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Operative Treatment of Traumatic Spinal Injuries in Tanzania: Surgical Management, Neurologic Outcomes, and Time to Surgery.

TitleOperative Treatment of Traumatic Spinal Injuries in Tanzania: Surgical Management, Neurologic Outcomes, and Time to Surgery.
Publication TypeJournal Article
Year of Publication2021
AuthorsMagogo J, Lazaro A, Mango M, Zuckerman SL, Leidinger A, Msuya S, Rutabasibwa N, Shabani HK, Härtl R
JournalGlobal Spine J
Volume11
Issue1
Pagination89-98
Date Published2021 Jan
ISSN2192-5682
Abstract

STUDY DESIGN: Retrospective case series.

OBJECTIVE: Little is known about operative management of traumatic spinal injuries (TSI) in low- and middle-income countries (LMIC). In patients undergoing surgery for TSI in Tanzania, we sought to (1) determine factors involved in the operative decision-making process, specifically implant availability and surgical judgment; (2) report neurologic outcomes; and (3) evaluate time to surgery.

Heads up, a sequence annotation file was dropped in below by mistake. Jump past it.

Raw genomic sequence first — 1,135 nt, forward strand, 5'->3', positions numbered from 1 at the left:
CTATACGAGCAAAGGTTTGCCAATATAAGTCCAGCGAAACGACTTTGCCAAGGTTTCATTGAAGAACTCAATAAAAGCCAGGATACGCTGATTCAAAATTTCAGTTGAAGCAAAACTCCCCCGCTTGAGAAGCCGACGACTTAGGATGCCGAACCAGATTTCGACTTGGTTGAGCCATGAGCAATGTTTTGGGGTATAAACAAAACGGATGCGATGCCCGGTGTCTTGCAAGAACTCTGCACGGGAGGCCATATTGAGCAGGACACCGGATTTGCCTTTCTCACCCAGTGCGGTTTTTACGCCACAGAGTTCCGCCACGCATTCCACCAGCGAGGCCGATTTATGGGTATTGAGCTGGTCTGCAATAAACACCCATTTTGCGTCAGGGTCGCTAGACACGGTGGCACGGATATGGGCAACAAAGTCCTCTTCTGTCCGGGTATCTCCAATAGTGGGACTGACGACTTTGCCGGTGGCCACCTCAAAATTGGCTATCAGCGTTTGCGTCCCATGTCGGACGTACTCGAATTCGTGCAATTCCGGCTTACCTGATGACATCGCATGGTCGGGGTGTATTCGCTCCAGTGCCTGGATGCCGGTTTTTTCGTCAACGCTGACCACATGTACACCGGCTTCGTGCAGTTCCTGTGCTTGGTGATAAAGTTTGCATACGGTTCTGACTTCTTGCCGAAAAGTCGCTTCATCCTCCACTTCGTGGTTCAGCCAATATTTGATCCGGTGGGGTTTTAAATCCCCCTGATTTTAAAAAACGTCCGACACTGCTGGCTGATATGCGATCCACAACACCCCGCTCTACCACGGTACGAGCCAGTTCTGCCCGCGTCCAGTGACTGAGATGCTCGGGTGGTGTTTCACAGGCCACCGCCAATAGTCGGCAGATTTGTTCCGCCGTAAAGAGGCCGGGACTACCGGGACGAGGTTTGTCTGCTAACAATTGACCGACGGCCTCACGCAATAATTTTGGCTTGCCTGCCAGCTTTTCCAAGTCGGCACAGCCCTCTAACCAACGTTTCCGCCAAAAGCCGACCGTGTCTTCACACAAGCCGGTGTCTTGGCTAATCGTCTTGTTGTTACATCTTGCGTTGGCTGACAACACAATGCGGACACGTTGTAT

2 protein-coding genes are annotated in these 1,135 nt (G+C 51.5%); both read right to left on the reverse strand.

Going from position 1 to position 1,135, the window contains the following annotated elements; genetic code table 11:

METHODS: All patients from October 2016 to June 2019 who presented with TSI and underwent surgical stabilization. Fracture type, operation, neurologic status, and time-to-care was collected.

RESULTS: Ninety-seven patients underwent operative stabilization, 23 (24%) cervical and 74 (77%) thoracic/lumbar. Cervical operations included 4 (17%) anterior cervical discectomy and fusion with plate, 7 (30%) anterior cervical corpectomy with tricortical iliac crest graft and plate, and 12 (52%) posterior cervical laminectomy and fusion with lateral mass screws. All 74 (100%) of thoracic/lumbar fractures were treated with posterolateral pedicle screws. Short-segment fixation was used in 86%, and constructs often ended at an injured (61%) or junctional (62%) level. Sixteen (17%) patients improved at least 1 ASIA grade. The sole predictor of neurologic improvement was faster time from admission to surgery (odds ratio = 1.04, = .011, 95%CI = 1.01-1.07). Median (range) time in days included: injury to admission 2 (0-29), admission to operating room 23 (0-81), and operating room to discharge 8 (2-31).

CONCLUSIONS: In a cohort of LMIC patients with TSI undergoing stabilization, the principle driver of operative decision making was cost of implants. Faster time from admission to surgery was associated with neurologic improvement, yet significant delays to surgery were seen due to patients' inability to pay for implants. Several themes for improvement emerged: early surgery, implant availability, prehospital transfer, and long-term follow-up.

DOI10.1177/2192568219894956
Alternate JournalGlobal Spine J
PubMed ID32875835
PubMed Central IDPMC7734258